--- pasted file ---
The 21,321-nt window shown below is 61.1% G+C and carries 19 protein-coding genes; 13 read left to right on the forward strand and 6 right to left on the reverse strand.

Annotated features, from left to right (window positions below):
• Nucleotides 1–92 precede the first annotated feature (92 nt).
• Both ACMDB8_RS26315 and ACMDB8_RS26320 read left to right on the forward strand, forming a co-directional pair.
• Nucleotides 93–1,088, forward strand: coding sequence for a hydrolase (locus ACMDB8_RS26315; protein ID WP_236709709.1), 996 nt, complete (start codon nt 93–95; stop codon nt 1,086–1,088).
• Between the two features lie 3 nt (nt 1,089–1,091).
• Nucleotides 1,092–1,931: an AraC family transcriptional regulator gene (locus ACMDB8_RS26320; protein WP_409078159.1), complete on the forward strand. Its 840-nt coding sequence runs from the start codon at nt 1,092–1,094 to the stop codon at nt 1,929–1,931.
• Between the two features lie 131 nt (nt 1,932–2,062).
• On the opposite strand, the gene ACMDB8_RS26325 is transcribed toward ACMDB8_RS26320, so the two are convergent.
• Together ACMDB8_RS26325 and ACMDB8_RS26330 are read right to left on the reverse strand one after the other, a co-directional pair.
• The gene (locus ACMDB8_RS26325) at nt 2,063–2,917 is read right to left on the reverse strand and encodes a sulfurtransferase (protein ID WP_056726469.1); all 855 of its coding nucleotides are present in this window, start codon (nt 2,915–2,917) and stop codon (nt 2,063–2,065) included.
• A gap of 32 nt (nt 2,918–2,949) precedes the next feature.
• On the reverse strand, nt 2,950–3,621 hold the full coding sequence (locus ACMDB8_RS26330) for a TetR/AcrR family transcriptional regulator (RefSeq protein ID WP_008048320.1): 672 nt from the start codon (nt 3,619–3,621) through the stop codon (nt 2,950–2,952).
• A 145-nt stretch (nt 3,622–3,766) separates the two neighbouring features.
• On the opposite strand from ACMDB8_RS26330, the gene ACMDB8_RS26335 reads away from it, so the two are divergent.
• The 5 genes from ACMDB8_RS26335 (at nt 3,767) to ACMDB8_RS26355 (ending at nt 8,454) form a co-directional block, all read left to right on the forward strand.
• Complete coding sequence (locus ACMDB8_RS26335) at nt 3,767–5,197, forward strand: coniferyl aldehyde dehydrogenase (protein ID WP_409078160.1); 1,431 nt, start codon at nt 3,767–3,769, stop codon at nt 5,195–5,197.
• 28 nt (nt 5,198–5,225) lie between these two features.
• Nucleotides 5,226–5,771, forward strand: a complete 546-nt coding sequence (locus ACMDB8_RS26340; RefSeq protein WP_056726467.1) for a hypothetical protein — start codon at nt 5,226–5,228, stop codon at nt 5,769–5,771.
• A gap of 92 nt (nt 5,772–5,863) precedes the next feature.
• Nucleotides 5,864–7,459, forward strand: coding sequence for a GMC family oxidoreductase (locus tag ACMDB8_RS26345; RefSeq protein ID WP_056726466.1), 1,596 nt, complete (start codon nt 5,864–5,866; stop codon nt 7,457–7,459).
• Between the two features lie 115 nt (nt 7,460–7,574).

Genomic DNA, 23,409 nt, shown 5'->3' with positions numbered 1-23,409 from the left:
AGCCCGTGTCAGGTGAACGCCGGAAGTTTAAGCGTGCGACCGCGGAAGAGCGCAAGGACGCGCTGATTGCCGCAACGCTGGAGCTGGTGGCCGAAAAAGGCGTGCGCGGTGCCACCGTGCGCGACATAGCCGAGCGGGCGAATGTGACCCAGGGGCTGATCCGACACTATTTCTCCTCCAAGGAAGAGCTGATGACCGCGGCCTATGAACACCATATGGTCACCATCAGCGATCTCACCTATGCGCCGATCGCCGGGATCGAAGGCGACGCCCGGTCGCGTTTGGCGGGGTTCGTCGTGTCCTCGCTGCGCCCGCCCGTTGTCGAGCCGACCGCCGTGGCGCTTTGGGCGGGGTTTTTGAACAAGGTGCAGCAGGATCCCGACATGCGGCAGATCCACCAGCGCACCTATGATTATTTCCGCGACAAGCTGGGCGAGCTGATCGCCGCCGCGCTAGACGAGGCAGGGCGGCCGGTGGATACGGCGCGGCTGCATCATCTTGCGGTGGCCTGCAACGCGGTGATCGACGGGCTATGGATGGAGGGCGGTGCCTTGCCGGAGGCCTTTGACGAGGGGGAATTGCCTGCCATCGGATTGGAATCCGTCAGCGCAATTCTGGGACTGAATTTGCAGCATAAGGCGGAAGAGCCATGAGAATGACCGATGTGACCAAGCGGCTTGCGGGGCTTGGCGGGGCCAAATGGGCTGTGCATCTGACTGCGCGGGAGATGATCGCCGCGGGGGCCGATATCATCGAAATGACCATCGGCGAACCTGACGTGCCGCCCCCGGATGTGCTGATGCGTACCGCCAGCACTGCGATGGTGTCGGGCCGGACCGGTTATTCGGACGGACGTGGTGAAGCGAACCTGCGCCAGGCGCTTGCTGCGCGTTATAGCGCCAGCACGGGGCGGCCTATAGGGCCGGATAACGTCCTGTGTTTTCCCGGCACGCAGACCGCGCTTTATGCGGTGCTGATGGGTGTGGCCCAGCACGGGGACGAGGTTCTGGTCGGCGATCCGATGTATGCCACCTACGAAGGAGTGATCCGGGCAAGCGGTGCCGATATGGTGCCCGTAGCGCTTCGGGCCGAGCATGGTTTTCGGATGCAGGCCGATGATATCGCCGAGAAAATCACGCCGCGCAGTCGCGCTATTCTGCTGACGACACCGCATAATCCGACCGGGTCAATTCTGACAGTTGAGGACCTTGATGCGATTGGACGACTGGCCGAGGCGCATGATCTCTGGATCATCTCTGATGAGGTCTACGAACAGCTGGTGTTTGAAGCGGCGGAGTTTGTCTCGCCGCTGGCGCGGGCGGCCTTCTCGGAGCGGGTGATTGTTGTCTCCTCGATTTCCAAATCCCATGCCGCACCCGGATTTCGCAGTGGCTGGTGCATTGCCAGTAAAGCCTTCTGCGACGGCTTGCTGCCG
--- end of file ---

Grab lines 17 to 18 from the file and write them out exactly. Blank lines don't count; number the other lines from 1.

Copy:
• Complete coding sequence (locus ACMDB8_RS26335) at nt 3,767–5,197, forward strand: coniferyl aldehyde dehydrogenase (protein ID WP_409078160.1); 1,431 nt, start codon at nt 3,767–3,769, stop codon at nt 5,195–5,197.
• 28 nt (nt 5,198–5,225) lie between these two features.